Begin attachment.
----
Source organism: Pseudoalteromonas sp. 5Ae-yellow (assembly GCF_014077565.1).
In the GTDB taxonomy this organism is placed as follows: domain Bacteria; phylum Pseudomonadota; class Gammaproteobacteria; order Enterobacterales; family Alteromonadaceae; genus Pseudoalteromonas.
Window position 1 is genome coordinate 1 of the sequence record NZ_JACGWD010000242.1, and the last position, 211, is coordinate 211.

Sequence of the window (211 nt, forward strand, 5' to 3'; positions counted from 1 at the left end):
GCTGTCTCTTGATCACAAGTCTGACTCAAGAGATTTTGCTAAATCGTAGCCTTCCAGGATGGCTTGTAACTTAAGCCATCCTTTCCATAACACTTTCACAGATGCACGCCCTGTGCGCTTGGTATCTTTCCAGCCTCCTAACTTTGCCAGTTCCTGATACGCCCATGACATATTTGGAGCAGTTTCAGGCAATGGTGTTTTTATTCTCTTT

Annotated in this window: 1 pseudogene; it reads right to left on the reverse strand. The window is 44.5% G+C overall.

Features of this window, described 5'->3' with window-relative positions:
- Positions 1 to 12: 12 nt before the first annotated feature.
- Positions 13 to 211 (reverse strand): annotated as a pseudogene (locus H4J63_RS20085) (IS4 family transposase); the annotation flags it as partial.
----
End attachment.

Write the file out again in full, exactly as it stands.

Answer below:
Source organism: Pseudoalteromonas sp. 5Ae-yellow (assembly GCF_014077565.1).
In the GTDB taxonomy this organism is placed as follows: domain Bacteria; phylum Pseudomonadota; class Gammaproteobacteria; order Enterobacterales; family Alteromonadaceae; genus Pseudoalteromonas.
Window position 1 is genome coordinate 1 of the sequence record NZ_JACGWD010000242.1, and the last position, 211, is coordinate 211.

Sequence of the window (211 nt, forward strand, 5' to 3'; positions counted from 1 at the left end):
GCTGTCTCTTGATCACAAGTCTGACTCAAGAGATTTTGCTAAATCGTAGCCTTCCAGGATGGCTTGTAACTTAAGCCATCCTTTCCATAACACTTTCACAGATGCACGCCCTGTGCGCTTGGTATCTTTCCAGCCTCCTAACTTTGCCAGTTCCTGATACGCCCATGACATATTTGGAGCAGTTTCAGGCAATGGTGTTTTTATTCTCTTT

Annotated in this window: 1 pseudogene; it reads right to left on the reverse strand. The window is 44.5% G+C overall.

Features of this window, described 5'->3' with window-relative positions:
- Positions 1 to 12: 12 nt before the first annotated feature.
- Positions 13 to 211 (reverse strand): annotated as a pseudogene (locus H4J63_RS20085) (IS4 family transposase); the annotation flags it as partial.